Bolshevism is the mortal enemy of the Church
By Gabriel Wilensky

The Bolshevik Revolution was a watershed event that brought down the
Romanovs and a long tradition of Tsarist rule in Russia. But the October
1917 revolution that took the communist ideas of Karl Marx and twisted them
into the ideas that eventually dominated the landscape of the Soviet Union
brought with it an even more dangerous idea: atheism. The Catholic Church
had been reeling from more than a century of modernist ideals that began
during the Enlightenment and were widely adopted after the French
Revolution. The various populations of Europe had been gradually embracing
secular ideas with a concomitant loss of Church power and control of the
population. In this environment, a revolutionary movement that brought down
an empire and imposed atheism by force clearly posed an intolerable risk to
the Church.

After the Great War, a cataclysmic event that marked the end of the old
order, brought down several empires and dislocated millions of Europeans,
the Church hierarchy had no doubt of whom the real enemy was. Long before
the Nazis came to power in 1933, Pope Benedict XV sent Achille Ratti (the
future Pope Pius XI) to Poland in 1918 to improve the situation of the
Jewish community there, but instead Ratti did everything possible to impede
any Vatican action on behalf of the Jews. He wrote in a report of his
experience in Poland, ³the Jews form the principal force [of Bolshevism] in
Poland² and, relating his experience in Warsaw, Ratti reported, ³I saw that
the [Bolshevik] Commissioners . . . were all Jews.² The association of Jews
and Communism in the Christian worldview would have lethal consequences just
a few short decades later.

There is a report that Archbishop Pacelli (the future Pius XII) gave Hitler
money while he was nuncio in Munich in 1919 so Hitler could fight the
Communists. Would Pacelli actually finance a movement he considered
Œanti-Catholic¹? The answer is, most likely yes. People make deals with all
sorts of people for all sorts of reasons, if it¹s beneficial to them.
Western democracies make deals with their self-declared enemies,
fundamentalist theocracies, openly anti-democratic, anti-liberal,
anti-freedom, anti-women, anti-gay and anti-everything the West stands for,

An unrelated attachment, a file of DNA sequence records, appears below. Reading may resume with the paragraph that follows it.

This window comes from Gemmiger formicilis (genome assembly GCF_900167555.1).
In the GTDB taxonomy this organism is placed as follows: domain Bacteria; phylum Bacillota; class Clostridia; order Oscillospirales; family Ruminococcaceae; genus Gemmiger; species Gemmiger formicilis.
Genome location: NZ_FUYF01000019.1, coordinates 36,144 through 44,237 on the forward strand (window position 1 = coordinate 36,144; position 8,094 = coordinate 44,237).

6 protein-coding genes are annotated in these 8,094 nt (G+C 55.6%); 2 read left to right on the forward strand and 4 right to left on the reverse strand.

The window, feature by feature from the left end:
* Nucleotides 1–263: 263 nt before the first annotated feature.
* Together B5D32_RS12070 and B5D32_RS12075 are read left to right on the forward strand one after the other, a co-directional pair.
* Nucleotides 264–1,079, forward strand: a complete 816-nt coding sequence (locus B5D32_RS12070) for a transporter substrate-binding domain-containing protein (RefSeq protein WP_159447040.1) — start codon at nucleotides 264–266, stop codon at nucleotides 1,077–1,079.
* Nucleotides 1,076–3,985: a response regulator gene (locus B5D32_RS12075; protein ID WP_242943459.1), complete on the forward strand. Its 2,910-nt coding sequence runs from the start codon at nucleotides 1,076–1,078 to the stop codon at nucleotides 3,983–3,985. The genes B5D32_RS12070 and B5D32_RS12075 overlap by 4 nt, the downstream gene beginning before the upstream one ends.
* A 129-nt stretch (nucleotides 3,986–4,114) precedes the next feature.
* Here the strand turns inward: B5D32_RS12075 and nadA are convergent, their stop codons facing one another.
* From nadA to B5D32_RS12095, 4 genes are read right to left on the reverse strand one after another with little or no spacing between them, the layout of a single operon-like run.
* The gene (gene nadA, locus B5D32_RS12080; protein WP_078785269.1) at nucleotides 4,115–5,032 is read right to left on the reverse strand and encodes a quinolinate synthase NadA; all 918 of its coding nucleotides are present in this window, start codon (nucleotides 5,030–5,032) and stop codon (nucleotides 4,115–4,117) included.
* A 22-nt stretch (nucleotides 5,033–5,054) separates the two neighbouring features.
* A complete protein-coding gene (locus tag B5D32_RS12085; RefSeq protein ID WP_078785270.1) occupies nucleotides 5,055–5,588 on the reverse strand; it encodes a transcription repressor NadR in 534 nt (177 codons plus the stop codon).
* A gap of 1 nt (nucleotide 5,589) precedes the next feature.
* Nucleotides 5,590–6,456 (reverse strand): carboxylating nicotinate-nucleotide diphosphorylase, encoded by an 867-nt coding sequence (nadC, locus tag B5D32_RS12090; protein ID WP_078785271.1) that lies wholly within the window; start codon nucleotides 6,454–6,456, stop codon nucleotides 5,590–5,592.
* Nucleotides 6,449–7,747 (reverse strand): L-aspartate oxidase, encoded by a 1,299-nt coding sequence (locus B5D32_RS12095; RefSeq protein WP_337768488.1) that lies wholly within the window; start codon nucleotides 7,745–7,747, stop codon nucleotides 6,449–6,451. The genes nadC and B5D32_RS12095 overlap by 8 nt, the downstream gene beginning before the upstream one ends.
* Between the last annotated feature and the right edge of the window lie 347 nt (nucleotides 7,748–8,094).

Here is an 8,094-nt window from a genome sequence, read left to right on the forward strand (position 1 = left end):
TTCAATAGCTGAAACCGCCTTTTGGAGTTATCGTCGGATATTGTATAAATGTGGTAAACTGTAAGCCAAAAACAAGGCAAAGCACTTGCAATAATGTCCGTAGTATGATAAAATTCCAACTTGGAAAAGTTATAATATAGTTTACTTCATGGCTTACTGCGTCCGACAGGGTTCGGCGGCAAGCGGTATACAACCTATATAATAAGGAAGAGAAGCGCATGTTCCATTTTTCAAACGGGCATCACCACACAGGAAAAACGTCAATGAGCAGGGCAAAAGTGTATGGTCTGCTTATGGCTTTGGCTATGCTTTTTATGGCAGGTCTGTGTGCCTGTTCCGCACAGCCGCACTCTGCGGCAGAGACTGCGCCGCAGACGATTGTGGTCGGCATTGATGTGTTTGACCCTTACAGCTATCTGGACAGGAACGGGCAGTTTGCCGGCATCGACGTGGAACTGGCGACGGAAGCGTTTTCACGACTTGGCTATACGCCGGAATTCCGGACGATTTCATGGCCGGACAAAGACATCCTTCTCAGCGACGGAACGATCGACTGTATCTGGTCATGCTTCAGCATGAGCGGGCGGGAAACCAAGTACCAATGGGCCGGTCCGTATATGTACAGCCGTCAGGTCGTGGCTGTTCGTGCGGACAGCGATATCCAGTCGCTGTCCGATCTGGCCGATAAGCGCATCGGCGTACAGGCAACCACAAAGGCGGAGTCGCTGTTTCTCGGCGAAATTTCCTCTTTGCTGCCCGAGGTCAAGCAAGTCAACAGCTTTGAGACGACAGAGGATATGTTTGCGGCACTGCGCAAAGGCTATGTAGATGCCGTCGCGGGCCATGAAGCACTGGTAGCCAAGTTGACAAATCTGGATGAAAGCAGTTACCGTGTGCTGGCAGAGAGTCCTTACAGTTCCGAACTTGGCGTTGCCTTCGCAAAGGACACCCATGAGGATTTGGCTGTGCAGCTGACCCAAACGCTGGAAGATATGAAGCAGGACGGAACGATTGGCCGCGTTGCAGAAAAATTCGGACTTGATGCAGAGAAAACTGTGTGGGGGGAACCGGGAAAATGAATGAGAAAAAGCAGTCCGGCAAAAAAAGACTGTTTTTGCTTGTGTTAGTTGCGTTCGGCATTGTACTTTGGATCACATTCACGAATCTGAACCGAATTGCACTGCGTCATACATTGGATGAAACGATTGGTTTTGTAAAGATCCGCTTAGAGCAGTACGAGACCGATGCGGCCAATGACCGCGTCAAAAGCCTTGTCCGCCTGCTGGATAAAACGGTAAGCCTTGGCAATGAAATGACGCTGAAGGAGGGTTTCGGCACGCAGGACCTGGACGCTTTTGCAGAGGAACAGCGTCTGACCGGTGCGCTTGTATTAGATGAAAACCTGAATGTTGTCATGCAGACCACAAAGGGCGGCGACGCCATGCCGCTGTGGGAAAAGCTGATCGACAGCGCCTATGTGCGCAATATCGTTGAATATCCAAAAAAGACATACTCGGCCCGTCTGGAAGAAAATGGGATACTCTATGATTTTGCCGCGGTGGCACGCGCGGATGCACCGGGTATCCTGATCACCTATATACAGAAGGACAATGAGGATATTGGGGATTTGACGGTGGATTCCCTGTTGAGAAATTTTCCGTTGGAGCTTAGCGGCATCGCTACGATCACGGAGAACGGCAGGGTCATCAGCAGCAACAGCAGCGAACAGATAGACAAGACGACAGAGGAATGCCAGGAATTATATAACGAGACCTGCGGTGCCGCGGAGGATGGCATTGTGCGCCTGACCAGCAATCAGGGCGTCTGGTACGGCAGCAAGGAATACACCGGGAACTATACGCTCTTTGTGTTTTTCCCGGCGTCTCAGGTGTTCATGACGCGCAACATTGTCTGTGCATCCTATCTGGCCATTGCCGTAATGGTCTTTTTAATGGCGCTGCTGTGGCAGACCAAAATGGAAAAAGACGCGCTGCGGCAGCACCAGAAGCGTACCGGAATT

because the West has something to gain from that sort of relationship. To
Archbishop Pacelli, who had a personal hatred of communists and Communism,
and who understood very well that a Bolshevik victory in Europe would mean
the demise of the Catholic Church, engaging a Catholic rabble rouser and
self-avowed defender of the world against Communism must have made a lot of
sense, even when this Catholic thug may have appeared to be ³anti-Catholic².
I believe this understanding of the dynamics at play dominated Pacelli¹s
life from that point onwards.

I find it completely plausible that Pacelli would have funded an
anticommunist group, and anticommunist the Nazis certainly were. Defenders
of Pope Pius XII typically argue that Pacelli did not become fanatically
anticommunist until after the war when he feared a Communist takeover of
Italy. But in reality Pacelli had become an anticommunist right after WWI
when the communists that had taken over the government of Bavaria attacked
him at the Munich Nunciature. In 1919 Hitler did not have enough sources of
funding. Like any politician of his time, and of any time, he sought and
received funding from many sources, and that surely included the Apostolic

Also, Pacelli continued to invest in this ³anti-Catholic² devil, as as
Vatican Secretary of State during the 1930s he was instrumental in
persuading Pope Pius XI to make enormous investments in Germany, including
investing the vast sums the Vatican received from Mussolini as a result of
the Lateran Pact.

Cardinal Pacelli said that Nazism was a greater heresy than Communism.
However, both Nazism and Communism were secular regimes, so the notion of
heresy when applied to them is nonsensical. So, that Pacelli thought Nazism
was a great heresy is immaterial to any discussion. In any case, neither his
boss Pope Pius XI nor Pacelli himself once he had become pope felt this
³heretical² regime to be sufficiently bad to dissociate the Catholic Church
and the Catholic faithful from it beyond 1933.

Indeed, in 1937 the Dutch weekly Der Deutsche Weg wrote in amazement about
the warm attitude the German bishops showed toward Nazism. They wrote that
³despite the inhuman brutalities perpetrated in the concentration camps,
despite the currency and defamation trials, despite the personal insults
against individual princes of the Church, against the Holy Father and the
entire Church, and in spite of all hostile measures amounting to another
Kulturkampf, . . . the bishops find words of appreciation for what [next to
Bolshevism] is their worst enemy.² As Hitler told Cardinal Faulhaber before
the war, ³The Catholic Church should not deceive herself: if National
Socialism does not succeed in defeating Bolshevism, then Church and
Christianity in Europe too are finished. Bolshevism is the mortal enemy of
the Church as much as of Fascism.²

The Church knew very well that if the Communists won, that would have been
the guaranteed end of the Catholic Church. In the titanic struggle that
ensued during the Second World War, Pope Pius XII knew that the Nazis were
the only bulwark against Communism, and we must keep this in mind when
pondering about the Pope¹s silence vis-à-vis the heinous Nazi crimes
including the extermination of the Jews. As much as the Pope may have
disliked Nazism and Hitler, in his realpolitik calculation the sacrifice of
six million Jews must have been acceptable if that was what it took to save
the Catholic Church from what to them was a mortal and implacable foe.

Gabriel Wilensky

Six Million Crucifixions:
How Christian Teachings About Jews Paved the Road to the Holocaust
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